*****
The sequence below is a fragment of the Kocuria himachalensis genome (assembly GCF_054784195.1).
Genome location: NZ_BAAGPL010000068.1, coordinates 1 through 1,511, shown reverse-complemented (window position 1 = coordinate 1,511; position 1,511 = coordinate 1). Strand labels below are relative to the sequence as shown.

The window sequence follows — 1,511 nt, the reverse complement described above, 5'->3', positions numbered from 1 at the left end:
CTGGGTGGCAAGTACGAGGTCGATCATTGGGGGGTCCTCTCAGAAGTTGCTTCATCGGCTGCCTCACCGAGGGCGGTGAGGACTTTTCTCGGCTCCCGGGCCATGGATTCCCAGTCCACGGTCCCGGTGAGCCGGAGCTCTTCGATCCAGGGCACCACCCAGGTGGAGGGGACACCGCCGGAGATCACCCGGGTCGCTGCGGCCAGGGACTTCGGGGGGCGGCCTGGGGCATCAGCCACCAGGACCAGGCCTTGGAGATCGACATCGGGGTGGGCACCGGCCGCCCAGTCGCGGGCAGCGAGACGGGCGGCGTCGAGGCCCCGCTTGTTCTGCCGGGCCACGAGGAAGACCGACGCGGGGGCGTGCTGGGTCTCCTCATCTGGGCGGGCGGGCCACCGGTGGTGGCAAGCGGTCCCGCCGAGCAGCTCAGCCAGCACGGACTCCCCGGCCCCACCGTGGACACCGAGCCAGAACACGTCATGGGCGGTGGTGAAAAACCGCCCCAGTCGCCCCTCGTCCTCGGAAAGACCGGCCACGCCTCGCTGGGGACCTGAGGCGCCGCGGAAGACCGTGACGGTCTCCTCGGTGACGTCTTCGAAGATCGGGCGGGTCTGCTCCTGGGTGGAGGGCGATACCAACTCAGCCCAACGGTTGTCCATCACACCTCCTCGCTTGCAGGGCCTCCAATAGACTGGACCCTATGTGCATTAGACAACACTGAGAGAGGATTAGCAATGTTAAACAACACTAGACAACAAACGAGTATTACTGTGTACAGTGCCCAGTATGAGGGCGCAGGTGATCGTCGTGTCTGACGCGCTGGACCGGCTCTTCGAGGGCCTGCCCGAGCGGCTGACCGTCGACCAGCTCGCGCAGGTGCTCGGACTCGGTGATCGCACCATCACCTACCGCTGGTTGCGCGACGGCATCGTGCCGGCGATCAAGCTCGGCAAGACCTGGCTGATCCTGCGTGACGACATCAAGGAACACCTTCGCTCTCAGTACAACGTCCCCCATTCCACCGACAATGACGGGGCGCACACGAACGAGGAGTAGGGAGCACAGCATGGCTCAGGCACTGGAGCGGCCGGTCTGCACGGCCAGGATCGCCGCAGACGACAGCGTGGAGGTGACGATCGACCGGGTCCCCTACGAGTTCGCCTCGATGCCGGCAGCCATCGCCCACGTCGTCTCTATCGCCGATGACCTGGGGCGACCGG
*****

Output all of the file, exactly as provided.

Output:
The sequence below is a fragment of the Kocuria himachalensis genome (assembly GCF_054784195.1).
Genome location: NZ_BAAGPL010000068.1, coordinates 1 through 1,511, shown reverse-complemented (window position 1 = coordinate 1,511; position 1,511 = coordinate 1). Strand labels below are relative to the sequence as shown.

The window sequence follows — 1,511 nt, the reverse complement described above, 5'->3', positions numbered from 1 at the left end:
CTGGGTGGCAAGTACGAGGTCGATCATTGGGGGGTCCTCTCAGAAGTTGCTTCATCGGCTGCCTCACCGAGGGCGGTGAGGACTTTTCTCGGCTCCCGGGCCATGGATTCCCAGTCCACGGTCCCGGTGAGCCGGAGCTCTTCGATCCAGGGCACCACCCAGGTGGAGGGGACACCGCCGGAGATCACCCGGGTCGCTGCGGCCAGGGACTTCGGGGGGCGGCCTGGGGCATCAGCCACCAGGACCAGGCCTTGGAGATCGACATCGGGGTGGGCACCGGCCGCCCAGTCGCGGGCAGCGAGACGGGCGGCGTCGAGGCCCCGCTTGTTCTGCCGGGCCACGAGGAAGACCGACGCGGGGGCGTGCTGGGTCTCCTCATCTGGGCGGGCGGGCCACCGGTGGTGGCAAGCGGTCCCGCCGAGCAGCTCAGCCAGCACGGACTCCCCGGCCCCACCGTGGACACCGAGCCAGAACACGTCATGGGCGGTGGTGAAAAACCGCCCCAGTCGCCCCTCGTCCTCGGAAAGACCGGCCACGCCTCGCTGGGGACCTGAGGCGCCGCGGAAGACCGTGACGGTCTCCTCGGTGACGTCTTCGAAGATCGGGCGGGTCTGCTCCTGGGTGGAGGGCGATACCAACTCAGCCCAACGGTTGTCCATCACACCTCCTCGCTTGCAGGGCCTCCAATAGACTGGACCCTATGTGCATTAGACAACACTGAGAGAGGATTAGCAATGTTAAACAACACTAGACAACAAACGAGTATTACTGTGTACAGTGCCCAGTATGAGGGCGCAGGTGATCGTCGTGTCTGACGCGCTGGACCGGCTCTTCGAGGGCCTGCCCGAGCGGCTGACCGTCGACCAGCTCGCGCAGGTGCTCGGACTCGGTGATCGCACCATCACCTACCGCTGGTTGCGCGACGGCATCGTGCCGGCGATCAAGCTCGGCAAGACCTGGCTGATCCTGCGTGACGACATCAAGGAACACCTTCGCTCTCAGTACAACGTCCCCCATTCCACCGACAATGACGGGGCGCACACGAACGAGGAGTAGGGAGCACAGCATGGCTCAGGCACTGGAGCGGCCGGTCTGCACGGCCAGGATCGCCGCAGACGACAGCGTGGAGGTGACGATCGACCGGGTCCCCTACGAGTTCGCCTCGATGCCGGCAGCCATCGCCCACGTCGTCTCTATCGCCGATGACCTGGGGCGACCGG